36-350

29 October 2014

- Why there's such a thing as too much data
- How to make noise our friend
- How to make slop our friend

\[ \newcommand{\Expect}[1]{\mathbb{E}\left[ #1 \right]} \newcommand{\Var}[1]{\mathrm{Var}\left[ #1 \right]} \newcommand{\ER}{f} \newcommand{\TrueR}{f_0} \newcommand{\ERM}{\hat{\theta}_n} \newcommand{\EH}{\widehat{\mathbf{H}}_n} \newcommand{\tr}[1]{\mathrm{tr}\left( #1 \right)} \]

Optional reading: Bottou and Bosquet, “The Tradeoffs of Large Scale Learning”

Typical statistical objective function, mean-squared error: \[ f(\theta) = \frac{1}{n}\sum_{i=1}^{n}{{\left( y_i - m(x_i,\theta)\right)}^2} \]

Getting a value of \( f \) is \( O(n) \), \( \nabla f \) is \( O(np) \), \( \mathbf{H} \) is \( O(np^2) \)

- worse still if \( m \) slows down with \( n \)

Not bad when \( n=100 \) or even \( n=10^4 \), but if \( n={10}^9 \) or \( n={10}^{12} \) we don't even know which way to move

Pick

*one*data point \( I \) at random (uniform on \( 1:n \))Loss there, \( {\left( y_I - m(x_I,\theta)\right)}^2 \), is random, but

\[ \Expect{{\left( y_I - m(x_I,\theta)\right)}^2} = f(\theta) \]

- Generally, if \( f(\theta) = n^{-1}\sum_{i=1}^{n}{f_i(\theta)} \) and \( f_i \) are well-behaved, \[ \begin{eqnarray*} \Expect{f_I(\theta)} & = & f(\theta)\\ \Expect{\nabla f_I(\theta)} & = & \nabla f(\theta)\\ \Expect{\nabla^2 f_I(\theta)} & = & \mathbf{H}(\theta) \end{eqnarray*} \]

\( \therefore \) Don't optimize with all the data, optimize with random samples

Draw lots of one-point samples, let their noise cancel out:

- Start with initial guess \( \theta \), learning rate \( \eta \)
- While ((not too tired) and (making adequate progress))

- At \( t^{\mathrm{th}} \) iteration, pick random \( I \) uniformly
- Set \( \theta\leftarrow \theta - t^{-1}\eta\nabla f_I(\theta) \)

- At \( t^{\mathrm{th}} \) iteration, pick random \( I \) uniformly
- Return final \( \theta \)

Shrinking step-size by \( 1/t \) ensures noise in each gradient dies down

(Variants: put points in some random order, only check progress after going over each point once, adjust \( 1/t \) rate, average a couple of random data points (“mini-batch”), etc.)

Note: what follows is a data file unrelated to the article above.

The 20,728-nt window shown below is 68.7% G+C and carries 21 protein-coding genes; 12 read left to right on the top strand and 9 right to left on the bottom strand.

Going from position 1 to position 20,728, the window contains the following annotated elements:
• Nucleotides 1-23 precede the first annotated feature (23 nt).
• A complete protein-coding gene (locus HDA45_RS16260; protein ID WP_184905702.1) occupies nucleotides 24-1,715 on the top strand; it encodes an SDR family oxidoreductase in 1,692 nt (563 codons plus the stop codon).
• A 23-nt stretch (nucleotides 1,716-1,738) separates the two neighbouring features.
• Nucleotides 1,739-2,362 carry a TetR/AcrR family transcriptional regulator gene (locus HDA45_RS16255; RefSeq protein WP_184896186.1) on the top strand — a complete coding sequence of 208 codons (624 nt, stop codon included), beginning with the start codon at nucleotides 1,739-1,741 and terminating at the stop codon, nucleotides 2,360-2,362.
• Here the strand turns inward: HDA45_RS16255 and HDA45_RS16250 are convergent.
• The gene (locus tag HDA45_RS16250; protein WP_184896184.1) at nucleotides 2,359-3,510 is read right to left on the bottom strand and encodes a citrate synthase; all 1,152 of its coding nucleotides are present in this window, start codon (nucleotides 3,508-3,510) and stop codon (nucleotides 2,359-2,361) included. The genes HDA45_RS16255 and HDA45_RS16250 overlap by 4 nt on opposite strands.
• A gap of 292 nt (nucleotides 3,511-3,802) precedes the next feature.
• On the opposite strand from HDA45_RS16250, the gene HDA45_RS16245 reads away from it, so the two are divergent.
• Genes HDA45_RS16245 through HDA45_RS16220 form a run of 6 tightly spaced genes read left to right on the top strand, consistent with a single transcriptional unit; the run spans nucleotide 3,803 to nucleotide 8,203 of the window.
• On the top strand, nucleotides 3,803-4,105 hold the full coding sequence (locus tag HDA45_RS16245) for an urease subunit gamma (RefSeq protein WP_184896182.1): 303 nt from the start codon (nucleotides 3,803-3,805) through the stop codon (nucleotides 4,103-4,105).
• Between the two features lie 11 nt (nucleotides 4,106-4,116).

```
stoch.grad.descent <- function(f,theta,df,max.iter=1e6,rate=1e-6) {
for (t in 1:max.iter) {
g <- stoch.grad(f,theta,df)
theta <- theta - (rate/t)*g
}
return(x)
}
stoch.grad <- function(f,theta,df) {
stopifnot(require(numDeriv))
i <- sample(1:nrow(df),size=1)
noisy.f <- function(theta) { return(f(theta, data=df[i,])) }
stoch.grad <- grad(noisy.f,theta)
return(stoch.grad)
}
```

a.k.a. 2nd order stochastic gradient descent

- Start with initial guess \( \theta \)
- While ((not too tired) and (making adequate progress))

- At \( t^{\mathrm{th}} \) iteration, pick uniformly-random \( I \)
- \( \theta \leftarrow \theta - t^{-1}\mathbf{H}_{I}^{-1}(\theta) \nabla f_{I}(\theta) \)

- At \( t^{\mathrm{th}} \) iteration, pick uniformly-random \( I \)
- Return final \( \theta \)

+ all the Newton-ish tricks to avoid having to recompute the Hessian

Pros:

- Each iteration is fast (and constant in \( n \))
- Never need to hold all data in memory
- Does converge eventually

Cons:

- Noise
*does*reduce precision — more iterations to get within \( \epsilon \) of optimum than non-stochastic GD or Newton

- Noise

Often low computational cost to get within *statistical* error of
the optimum

We're minimizing \( f \) and aiming at \( \hat{\theta} \)

\( f \) is a function of the data, which are full of useless details

- e.g., \( f(\theta) = n^{-1}\sum_{i=1}^{n}{(y_i-m(x_i;\theta))^2} \)

We hope there's some true \( f_0 \), with minimum \( \theta_0 \)

- e.g., \( f_0(\theta) = \Expect{(Y-m(X;\theta))^2} = \int{(y-m(x;\theta))^2 p(x,y) dx dy} \)

but we know \( f \neq f_0 \)

- because we've only got a finite sample, which includes noise

Past some point, getting a better \( \hat{\theta} \) isn't helping is find \( \theta_0 \)

(why push optimization to \( \pm {10}^{-6} \) if \( f \) only matches \( f_0 \) to \( \pm 1 \)?)

- An example
- true model: \( Y=X + \) Gaussian noise with mean 0, s.d. 0.1, \( X \) uniform between 0 and 1
- Try regression through the origin (\( Y=bX \), \( b \) unknown)

- We'll plot the population objective function, and a bunch of sample objective functions from different \( n=30 \) draws

```
f0 <- function(b) { 0.1^2+ (1/3)*(b-1)^2 }
f <- Vectorize(FUN=function(b,df) { mean((df$y - b*df$x)^2) }, vectorize.args="b")
simulate_df <- function(n) {
x <- runif(n)
y<-x+rnorm(n,0,0.1)
return(data.frame(x=x,y=y))
}
```

```
curve(f0(b=x), from=0,to=2,)
replicate(100,curve(f(b=x,df=simulate_df(30)),
add=TRUE,col="grey",lwd=0.1))
```